Since there is a lot of confusion surrounding bitcoin and altcoin identifiers, the following section should offer some clarifications.
What is correct: XBT or BTC?
For the moment, exchange platforms, websites, and individuals are free to use both codes.
What does BTC stand for?
BTC is the oldest and the most familiar bitcoin acronym.
What is a BXT coin?
The ticker BXT refers to either
- BitFXT coin, a cryptocurrency operating on the Ethereum platform
- BitTokens, a cryptocurrency which is a version of Bitcoin with quicker transactions and block times
As these two cryptocurrencies share the same code, this is another example of ticker confusion that currently goes on in the crypto market due to a lack of standards.
What is a BTX coin?
The BitCore crypto (BTX) is another bitcoin derivative. It is similar to BitcoinCash (BCH) or Bitcoin Gold (BTG). However, it is a less popular type of BTC alternative, the so-called hybrid fork. However, these are more popular and are the so-called hard forks.
BTX has a scalable and smaller blockchain. It is, therefore, faster and provides more decentralized mining.
What is an XBTC coin?
xBTC value is attached to the BTC market share. It enables access to every existing altcoin, hence all crypto except bitcoin. In other words, the xBTC grows as BTC share reduces (hence the altcoins share goes up).
What is the current XBT price?
The current XBT stock prices are:
- USD to XBT/BTC rate is 0,000017
- XBT/BTC to USD rate is 57.730,80
What is COINaXBT SS?
Bitcoin tracker one (a.k.a. COINXBT SS) refers to an Exchange Traded Product. It’s a certificate that reflects the return of bitcoin expressed in Swedish Krona.
What is BitcoinCash abbreviation?
BitcoinCash ticker symbol is BCH. It is a cryptocurrency and another hard fork bitcoin derivate. I was one of the most successful altcoins for some time. Lately, however, it has been decreasing in value and popularity.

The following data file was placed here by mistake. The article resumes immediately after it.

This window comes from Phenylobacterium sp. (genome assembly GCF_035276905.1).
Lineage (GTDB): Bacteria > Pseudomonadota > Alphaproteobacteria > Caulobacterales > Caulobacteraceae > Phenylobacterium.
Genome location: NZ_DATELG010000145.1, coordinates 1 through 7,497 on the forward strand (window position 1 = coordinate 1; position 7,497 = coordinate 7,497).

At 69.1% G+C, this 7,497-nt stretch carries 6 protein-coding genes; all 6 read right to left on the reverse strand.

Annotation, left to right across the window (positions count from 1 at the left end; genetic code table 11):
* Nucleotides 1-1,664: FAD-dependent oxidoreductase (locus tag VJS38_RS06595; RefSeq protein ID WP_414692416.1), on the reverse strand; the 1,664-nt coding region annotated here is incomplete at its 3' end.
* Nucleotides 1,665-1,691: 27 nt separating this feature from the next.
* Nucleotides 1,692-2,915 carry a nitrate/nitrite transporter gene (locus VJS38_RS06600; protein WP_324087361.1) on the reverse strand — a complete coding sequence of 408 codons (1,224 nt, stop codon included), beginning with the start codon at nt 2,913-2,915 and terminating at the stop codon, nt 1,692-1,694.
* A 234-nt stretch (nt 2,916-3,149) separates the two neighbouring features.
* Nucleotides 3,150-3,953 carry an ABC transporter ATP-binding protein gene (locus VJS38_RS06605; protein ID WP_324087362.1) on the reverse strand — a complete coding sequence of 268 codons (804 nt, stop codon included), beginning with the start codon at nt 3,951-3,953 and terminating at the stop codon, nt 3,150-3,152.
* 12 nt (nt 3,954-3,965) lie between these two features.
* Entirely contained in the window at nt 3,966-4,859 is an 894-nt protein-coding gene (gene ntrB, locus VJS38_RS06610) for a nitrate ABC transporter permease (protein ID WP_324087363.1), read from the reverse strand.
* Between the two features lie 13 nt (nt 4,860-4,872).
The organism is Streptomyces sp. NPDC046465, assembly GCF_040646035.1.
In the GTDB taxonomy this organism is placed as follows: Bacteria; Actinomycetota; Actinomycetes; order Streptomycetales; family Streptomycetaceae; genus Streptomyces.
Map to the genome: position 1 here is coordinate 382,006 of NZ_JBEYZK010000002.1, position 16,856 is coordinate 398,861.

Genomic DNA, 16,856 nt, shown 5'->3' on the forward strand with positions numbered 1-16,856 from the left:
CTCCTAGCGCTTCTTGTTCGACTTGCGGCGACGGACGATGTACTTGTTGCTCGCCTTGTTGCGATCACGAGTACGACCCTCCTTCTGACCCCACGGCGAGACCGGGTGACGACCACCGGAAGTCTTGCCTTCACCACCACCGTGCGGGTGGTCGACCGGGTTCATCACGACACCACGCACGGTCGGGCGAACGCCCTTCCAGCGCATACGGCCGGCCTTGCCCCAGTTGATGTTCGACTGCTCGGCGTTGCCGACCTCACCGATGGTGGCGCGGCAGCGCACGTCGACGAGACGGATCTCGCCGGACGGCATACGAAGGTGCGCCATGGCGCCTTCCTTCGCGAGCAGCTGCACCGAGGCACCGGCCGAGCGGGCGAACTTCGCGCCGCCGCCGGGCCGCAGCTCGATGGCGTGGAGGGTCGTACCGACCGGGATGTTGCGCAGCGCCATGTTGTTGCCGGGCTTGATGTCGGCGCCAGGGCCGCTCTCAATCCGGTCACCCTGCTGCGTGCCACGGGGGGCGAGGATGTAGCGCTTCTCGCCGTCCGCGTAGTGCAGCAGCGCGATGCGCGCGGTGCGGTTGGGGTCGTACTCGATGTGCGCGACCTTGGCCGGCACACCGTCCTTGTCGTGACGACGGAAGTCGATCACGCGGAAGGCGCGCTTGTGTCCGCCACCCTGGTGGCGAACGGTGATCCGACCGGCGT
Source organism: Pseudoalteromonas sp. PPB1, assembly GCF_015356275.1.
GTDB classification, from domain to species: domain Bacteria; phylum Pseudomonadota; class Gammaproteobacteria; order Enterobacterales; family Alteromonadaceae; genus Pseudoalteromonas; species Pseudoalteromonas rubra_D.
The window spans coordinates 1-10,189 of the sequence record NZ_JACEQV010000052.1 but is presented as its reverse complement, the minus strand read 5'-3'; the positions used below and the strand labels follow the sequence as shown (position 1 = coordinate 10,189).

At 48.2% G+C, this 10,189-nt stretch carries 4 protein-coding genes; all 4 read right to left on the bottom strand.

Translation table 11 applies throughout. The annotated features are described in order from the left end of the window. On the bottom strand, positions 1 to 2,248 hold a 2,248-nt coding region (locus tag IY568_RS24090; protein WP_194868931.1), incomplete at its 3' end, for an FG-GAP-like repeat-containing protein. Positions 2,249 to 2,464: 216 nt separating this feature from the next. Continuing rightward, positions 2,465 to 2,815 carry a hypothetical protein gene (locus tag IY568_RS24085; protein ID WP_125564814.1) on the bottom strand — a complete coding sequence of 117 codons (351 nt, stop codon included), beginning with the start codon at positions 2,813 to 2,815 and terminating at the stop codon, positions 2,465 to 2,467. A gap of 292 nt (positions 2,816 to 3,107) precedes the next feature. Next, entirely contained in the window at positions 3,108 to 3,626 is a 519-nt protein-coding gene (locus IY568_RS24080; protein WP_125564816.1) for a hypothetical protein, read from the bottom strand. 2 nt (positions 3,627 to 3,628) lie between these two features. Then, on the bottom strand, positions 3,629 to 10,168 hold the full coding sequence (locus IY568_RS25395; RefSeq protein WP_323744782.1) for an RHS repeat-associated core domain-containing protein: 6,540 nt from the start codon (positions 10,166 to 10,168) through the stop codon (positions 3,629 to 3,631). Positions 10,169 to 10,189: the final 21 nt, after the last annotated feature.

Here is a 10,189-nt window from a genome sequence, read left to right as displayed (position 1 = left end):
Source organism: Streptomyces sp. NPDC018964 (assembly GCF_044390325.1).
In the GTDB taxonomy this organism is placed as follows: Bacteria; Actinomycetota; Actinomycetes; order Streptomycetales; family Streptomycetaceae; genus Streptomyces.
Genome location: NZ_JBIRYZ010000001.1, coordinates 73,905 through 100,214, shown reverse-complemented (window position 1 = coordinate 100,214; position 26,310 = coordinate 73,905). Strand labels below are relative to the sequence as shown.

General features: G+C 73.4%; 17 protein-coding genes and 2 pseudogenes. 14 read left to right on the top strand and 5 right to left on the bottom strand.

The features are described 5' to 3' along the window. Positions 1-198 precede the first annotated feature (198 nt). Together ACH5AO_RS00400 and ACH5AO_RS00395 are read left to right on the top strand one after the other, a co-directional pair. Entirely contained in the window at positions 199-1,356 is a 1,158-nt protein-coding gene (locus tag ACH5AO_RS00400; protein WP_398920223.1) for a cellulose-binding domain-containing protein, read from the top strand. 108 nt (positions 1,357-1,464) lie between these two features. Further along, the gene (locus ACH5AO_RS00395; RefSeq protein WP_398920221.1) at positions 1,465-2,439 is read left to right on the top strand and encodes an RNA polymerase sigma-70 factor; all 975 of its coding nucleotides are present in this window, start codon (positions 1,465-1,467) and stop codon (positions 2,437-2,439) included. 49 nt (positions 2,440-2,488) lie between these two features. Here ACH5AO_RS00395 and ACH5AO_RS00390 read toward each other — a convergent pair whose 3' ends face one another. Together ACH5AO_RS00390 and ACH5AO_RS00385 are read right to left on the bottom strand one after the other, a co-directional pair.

Perhaps not many people are aware of it, but cryptocurrencies have changed global financial history forever. Legacy of the great 2009 recession, blockchain technology gave hope that there is a way to make decentralized virtual currencies resistant to financial crisis. The digital currencies were expected to provide more accessible, quicker, and safer trading.
The very nature of cryptocurrencies and the inadequate legal framework caused some confusion around crypto abbreviations. The XBT vs. BTC dilemma is a false one, as both codes refer to bitcoin.
The critical question, therefore, is not what is XBT coin. Rather, there are bigger issues concerning the new blockchain technology hiding behind this code confusion. Crypto is confusing so many people because national and global institutions are still struggling to understand and standardize their trade. The new code, XBT, is an indicator of bitcoin’s rising popularity and outdated ISO standards.